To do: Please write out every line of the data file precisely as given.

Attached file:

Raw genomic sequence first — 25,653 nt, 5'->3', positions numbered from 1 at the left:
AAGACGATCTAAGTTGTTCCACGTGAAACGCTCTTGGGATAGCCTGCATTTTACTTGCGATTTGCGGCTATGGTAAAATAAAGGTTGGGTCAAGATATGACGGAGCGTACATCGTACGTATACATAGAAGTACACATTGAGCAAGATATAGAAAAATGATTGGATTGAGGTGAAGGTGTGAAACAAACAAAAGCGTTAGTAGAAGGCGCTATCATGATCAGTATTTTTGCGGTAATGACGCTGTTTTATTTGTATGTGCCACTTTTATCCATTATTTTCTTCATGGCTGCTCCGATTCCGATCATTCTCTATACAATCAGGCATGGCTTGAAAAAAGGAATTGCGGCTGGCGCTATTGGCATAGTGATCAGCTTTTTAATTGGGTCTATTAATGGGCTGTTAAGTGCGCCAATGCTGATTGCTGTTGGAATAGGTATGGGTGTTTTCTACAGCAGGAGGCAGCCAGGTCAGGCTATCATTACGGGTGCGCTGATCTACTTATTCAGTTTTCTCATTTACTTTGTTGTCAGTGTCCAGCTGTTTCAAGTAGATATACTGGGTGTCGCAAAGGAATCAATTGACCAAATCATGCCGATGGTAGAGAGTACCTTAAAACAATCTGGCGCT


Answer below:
Raw genomic sequence first — 25,653 nt, 5'->3', positions numbered from 1 at the left:
AAGACGATCTAAGTTGTTCCACGTGAAACGCTCTTGGGATAGCCTGCATTTTACTTGCGATTTGCGGCTATGGTAAAATAAAGGTTGGGTCAAGATATGACGGAGCGTACATCGTACGTATACATAGAAGTACACATTGAGCAAGATATAGAAAAATGATTGGATTGAGGTGAAGGTGTGAAACAAACAAAAGCGTTAGTAGAAGGCGCTATCATGATCAGTATTTTTGCGGTAATGACGCTGTTTTATTTGTATGTGCCACTTTTATCCATTATTTTCTTCATGGCTGCTCCGATTCCGATCATTCTCTATACAATCAGGCATGGCTTGAAAAAAGGAATTGCGGCTGGCGCTATTGGCATAGTGATCAGCTTTTTAATTGGGTCTATTAATGGGCTGTTAAGTGCGCCAATGCTGATTGCTGTTGGAATAGGTATGGGTGTTTTCTACAGCAGGAGGCAGCCAGGTCAGGCTATCATTACGGGTGCGCTGATCTACTTATTCAGTTTTCTCATTTACTTTGTTGTCAGTGTCCAGCTGTTTCAAGTAGATATACTGGGTGTCGCAAAGGAATCAATTGACCAAATCATGCCGATGGTAGAGAGTACCTTAAAACAATCTGGCGCT